How I landed up in Delhi
After leaving PRADAN on 30th June 2004, I went to my parents at Rewa, my home town, to spend some time with my family. It was also a necessary break for me to get a break to relax, rest and recuperate. I spent about 15 days in home, talking to my ailing grandfather, who, in many ways, is my ideal in life. I also discussed future with my parents, who were not very convinced with my leaving PRADAN without having another offer in my hands. May be they were feeling insecure, and to some extent even I was, but one thing was sure in my mind; I could have stayed in PRADAN looking for a job, biding my time, but that would have been a treachery, not just with PRADAN, but more importantly with the community, as healthwise I was no more in shape to do justice to my work in PRADAN. I told my parents that I have got enough savings to sail me through my days of unemployment, and besides, we still have our land of 11.5 acres in the outskirts of Rewa. I told them what I had told one of my colleagues in PRADAN- “Thanks to PRADAN, I know how to cultivate soyabean and wheat. I have some idea of cultivating vegetable as well. So, if I don’t get a job in 2-3 months, I would simply come back and become a farmer in my home.” I knew it was easier said than done, and was also confident about getting a job in Delhi.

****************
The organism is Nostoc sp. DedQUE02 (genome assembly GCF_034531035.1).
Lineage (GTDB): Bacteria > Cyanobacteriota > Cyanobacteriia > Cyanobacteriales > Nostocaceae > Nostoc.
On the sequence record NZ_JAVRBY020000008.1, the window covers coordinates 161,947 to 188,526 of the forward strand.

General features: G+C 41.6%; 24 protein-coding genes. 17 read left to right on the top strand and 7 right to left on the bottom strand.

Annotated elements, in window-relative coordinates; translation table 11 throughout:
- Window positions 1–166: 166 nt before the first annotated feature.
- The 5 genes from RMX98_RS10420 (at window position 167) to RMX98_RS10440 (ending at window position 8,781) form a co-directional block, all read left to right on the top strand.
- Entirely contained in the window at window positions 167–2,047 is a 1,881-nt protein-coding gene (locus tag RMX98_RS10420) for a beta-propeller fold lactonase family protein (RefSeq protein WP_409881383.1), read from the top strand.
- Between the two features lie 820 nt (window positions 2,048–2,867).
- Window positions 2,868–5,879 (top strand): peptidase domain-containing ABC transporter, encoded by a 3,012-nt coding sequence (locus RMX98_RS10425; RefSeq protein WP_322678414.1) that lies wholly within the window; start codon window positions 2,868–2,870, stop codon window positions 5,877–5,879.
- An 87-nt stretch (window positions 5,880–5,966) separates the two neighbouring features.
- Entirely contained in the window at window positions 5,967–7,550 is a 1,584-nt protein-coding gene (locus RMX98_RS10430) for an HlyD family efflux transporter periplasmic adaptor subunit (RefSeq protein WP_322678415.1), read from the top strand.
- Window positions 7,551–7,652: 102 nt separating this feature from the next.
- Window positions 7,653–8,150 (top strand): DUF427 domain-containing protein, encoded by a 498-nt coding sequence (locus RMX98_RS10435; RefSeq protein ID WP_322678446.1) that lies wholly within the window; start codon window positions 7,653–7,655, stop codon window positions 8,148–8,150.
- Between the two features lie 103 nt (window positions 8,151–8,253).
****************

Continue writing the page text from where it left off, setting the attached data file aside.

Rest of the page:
With this background, I landed up in Delhi in the third week of July. Madhukar, who was with me in PRADAN and was in fact my room partner there, had reached Delhi a few days earlier after quitting PRADAN to pursue higher studies (read MBA). He had already taken a house in Khirkee Extension (Malviya Nagar) with help of Cchavvi and Haresh (ex-apprentices in PRADAN, Sironj).
A Party Going on?
It is a cultural shock when a guy like me hailing from a small town and having lived in rural areas comes to Delhi. For days all I kept doing was to compare this life with that life. I and Madhukar used to discuss about our days in PRADAN and how things are here in that comparison. Our flat was in one of the dirty alleys in Khirkee and fortunately there was a balcony in which we would stand in the mornings. Here we came to know that by no means is the number of poor less in Delhi, no matter how insensitively we try to push this issue under the carpet.
A Dirty Secret of the National Capital
“About 10% a month”- the guy said coolly.
My jaws dropped. 10% a month is a whopping 120% annual rate of interest!!!
“How do you make sure that your money comes back?” -I asked.
“Ha ha ha! Do you think any of these poor rascals have guts to embezzle MY money?”- said the gentleman, menacingly.
Now you know how money earns more money in a materialistic system like ours!